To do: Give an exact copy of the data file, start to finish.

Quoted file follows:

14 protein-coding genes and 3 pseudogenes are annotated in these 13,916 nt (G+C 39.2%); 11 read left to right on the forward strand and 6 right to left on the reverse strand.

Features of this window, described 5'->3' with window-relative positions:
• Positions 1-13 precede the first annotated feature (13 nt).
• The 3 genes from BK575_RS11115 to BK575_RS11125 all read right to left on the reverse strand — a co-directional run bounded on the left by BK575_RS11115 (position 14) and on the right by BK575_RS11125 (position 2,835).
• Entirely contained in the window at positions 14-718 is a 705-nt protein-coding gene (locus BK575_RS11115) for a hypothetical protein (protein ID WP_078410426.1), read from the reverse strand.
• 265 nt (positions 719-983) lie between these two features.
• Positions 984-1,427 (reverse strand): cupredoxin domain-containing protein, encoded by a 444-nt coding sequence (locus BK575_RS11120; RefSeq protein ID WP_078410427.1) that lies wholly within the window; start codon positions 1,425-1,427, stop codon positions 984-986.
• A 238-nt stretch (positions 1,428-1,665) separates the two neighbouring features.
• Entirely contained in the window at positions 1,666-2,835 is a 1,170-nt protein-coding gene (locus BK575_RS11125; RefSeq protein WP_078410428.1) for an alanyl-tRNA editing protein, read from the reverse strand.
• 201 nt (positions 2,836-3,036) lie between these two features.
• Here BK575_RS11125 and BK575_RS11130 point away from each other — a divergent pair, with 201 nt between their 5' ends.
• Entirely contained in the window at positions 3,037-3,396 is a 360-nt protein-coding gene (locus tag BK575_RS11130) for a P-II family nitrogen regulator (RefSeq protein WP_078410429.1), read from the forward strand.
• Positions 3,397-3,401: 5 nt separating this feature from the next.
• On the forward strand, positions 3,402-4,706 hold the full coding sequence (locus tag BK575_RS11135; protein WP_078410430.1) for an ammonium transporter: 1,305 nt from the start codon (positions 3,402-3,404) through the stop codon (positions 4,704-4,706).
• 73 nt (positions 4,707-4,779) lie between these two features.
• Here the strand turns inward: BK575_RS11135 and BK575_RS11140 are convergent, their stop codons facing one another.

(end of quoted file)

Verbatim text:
14 protein-coding genes and 3 pseudogenes are annotated in these 13,916 nt (G+C 39.2%); 11 read left to right on the forward strand and 6 right to left on the reverse strand.

Features of this window, described 5'->3' with window-relative positions:
• Positions 1-13 precede the first annotated feature (13 nt).
• The 3 genes from BK575_RS11115 to BK575_RS11125 all read right to left on the reverse strand — a co-directional run bounded on the left by BK575_RS11115 (position 14) and on the right by BK575_RS11125 (position 2,835).
• Entirely contained in the window at positions 14-718 is a 705-nt protein-coding gene (locus BK575_RS11115) for a hypothetical protein (protein ID WP_078410426.1), read from the reverse strand.
• 265 nt (positions 719-983) lie between these two features.
• Positions 984-1,427 (reverse strand): cupredoxin domain-containing protein, encoded by a 444-nt coding sequence (locus BK575_RS11120; RefSeq protein ID WP_078410427.1) that lies wholly within the window; start codon positions 1,425-1,427, stop codon positions 984-986.
• A 238-nt stretch (positions 1,428-1,665) separates the two neighbouring features.
• Entirely contained in the window at positions 1,666-2,835 is a 1,170-nt protein-coding gene (locus BK575_RS11125; RefSeq protein WP_078410428.1) for an alanyl-tRNA editing protein, read from the reverse strand.
• 201 nt (positions 2,836-3,036) lie between these two features.
• Here BK575_RS11125 and BK575_RS11130 point away from each other — a divergent pair, with 201 nt between their 5' ends.
• Entirely contained in the window at positions 3,037-3,396 is a 360-nt protein-coding gene (locus tag BK575_RS11130) for a P-II family nitrogen regulator (RefSeq protein WP_078410429.1), read from the forward strand.
• Positions 3,397-3,401: 5 nt separating this feature from the next.
• On the forward strand, positions 3,402-4,706 hold the full coding sequence (locus tag BK575_RS11135; protein WP_078410430.1) for an ammonium transporter: 1,305 nt from the start codon (positions 3,402-3,404) through the stop codon (positions 4,704-4,706).
• 73 nt (positions 4,707-4,779) lie between these two features.
• Here the strand turns inward: BK575_RS11135 and BK575_RS11140 are convergent, their stop codons facing one another.